Given the current political climate and the uncertainty surrounding the financial markets, it’s important for investors to stick to concrete concepts when evaluating stocks, says an article in last week’s Globe and Mail.
The article asserts that, while earnings and valuations can be subject to “faking” due to accounting loopholes, “cash flows never lie.” It cites results of a study published in the Financial Analysts Journal that support the use of a ‘direct cash flow’ template to measure corporate cash flow and, perhaps, allow an investor to better evaluate a stock’s future value. This method measures operating cash inflows and outflows as opposed to an “indirect method of reporting cash flow, including noncash operating items they include in net income, rather than simply operating cash receipts and payments.”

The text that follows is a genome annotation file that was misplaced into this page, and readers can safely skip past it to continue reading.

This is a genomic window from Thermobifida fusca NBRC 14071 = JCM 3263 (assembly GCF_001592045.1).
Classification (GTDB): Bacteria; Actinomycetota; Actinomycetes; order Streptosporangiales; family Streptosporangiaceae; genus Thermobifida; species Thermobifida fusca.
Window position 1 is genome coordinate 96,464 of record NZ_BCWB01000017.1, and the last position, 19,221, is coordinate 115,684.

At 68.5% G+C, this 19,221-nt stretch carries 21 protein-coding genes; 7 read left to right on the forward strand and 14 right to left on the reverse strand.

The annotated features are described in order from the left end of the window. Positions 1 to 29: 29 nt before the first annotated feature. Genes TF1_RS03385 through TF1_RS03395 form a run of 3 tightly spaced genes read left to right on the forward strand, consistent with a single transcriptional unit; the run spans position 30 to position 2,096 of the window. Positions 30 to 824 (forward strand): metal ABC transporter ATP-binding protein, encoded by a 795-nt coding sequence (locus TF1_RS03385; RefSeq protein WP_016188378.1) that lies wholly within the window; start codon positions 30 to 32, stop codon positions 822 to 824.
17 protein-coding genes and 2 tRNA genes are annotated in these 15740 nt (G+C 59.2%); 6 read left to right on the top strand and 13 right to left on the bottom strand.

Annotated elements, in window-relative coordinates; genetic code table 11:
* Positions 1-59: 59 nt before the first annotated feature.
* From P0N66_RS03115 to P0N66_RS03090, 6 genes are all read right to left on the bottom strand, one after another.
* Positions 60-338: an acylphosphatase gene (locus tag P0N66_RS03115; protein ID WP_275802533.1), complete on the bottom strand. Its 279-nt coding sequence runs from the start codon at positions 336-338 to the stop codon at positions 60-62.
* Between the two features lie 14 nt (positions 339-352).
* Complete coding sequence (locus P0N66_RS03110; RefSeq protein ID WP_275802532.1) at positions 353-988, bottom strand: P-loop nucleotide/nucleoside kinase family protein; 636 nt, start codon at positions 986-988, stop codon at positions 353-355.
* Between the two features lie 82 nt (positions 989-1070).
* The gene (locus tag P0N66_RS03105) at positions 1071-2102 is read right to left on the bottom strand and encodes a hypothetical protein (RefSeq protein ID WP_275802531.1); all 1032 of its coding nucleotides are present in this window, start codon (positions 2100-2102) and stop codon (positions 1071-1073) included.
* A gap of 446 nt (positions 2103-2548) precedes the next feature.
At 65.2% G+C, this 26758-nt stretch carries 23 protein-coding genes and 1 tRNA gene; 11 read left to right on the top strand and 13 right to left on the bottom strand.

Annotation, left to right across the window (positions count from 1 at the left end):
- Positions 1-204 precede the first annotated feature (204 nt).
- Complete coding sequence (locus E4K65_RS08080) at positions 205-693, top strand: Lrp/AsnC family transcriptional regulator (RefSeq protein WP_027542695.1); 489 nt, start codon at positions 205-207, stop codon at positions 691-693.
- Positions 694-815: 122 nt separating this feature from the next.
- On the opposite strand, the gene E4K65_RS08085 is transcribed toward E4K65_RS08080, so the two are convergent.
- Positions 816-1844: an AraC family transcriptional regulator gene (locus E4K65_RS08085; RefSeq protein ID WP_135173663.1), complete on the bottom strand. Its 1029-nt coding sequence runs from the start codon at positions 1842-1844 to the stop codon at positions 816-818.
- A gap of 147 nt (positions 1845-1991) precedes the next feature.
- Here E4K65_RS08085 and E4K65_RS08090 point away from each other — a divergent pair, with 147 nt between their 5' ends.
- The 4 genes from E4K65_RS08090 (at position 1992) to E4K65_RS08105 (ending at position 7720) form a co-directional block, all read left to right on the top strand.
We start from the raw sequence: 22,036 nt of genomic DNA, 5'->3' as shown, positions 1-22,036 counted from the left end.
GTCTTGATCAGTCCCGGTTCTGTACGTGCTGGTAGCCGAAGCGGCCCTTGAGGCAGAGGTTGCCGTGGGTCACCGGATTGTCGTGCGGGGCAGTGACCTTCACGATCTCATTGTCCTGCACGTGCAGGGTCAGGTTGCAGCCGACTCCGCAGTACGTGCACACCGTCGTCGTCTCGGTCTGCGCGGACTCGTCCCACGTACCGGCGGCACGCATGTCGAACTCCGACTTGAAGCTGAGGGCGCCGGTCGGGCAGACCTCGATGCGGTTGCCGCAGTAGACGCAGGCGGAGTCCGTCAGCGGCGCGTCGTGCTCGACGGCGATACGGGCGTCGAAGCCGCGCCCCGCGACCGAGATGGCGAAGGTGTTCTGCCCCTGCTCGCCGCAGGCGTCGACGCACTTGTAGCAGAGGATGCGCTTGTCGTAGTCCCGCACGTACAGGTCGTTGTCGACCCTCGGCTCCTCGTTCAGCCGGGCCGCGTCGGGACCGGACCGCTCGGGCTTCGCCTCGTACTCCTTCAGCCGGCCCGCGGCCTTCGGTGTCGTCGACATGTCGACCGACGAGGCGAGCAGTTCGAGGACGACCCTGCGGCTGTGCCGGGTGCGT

The study—which looked at cash flow and stock performance for S&P 1500 index shares from 1994 to 2013–found that the direct cash flow measure was “not only better at predicting future stock returns than indirect cash flow but also than common profitability measures that use gross profits, operating profits or net income.”
The supporting argument, the article states, is that if you don’t have a firm handle on a company’s true cash inflows and outflows, “your ability to make good predictions about how investments or future business conditions will impact the cash available down the road to enrich shareholders will be impaired.”
The article cites a comment once written by Warren Buffett and Charlie Munger: “No matter whether a company makes telecom equipment, cars, or candy, it’s still the same question: How much cash do we get and when?”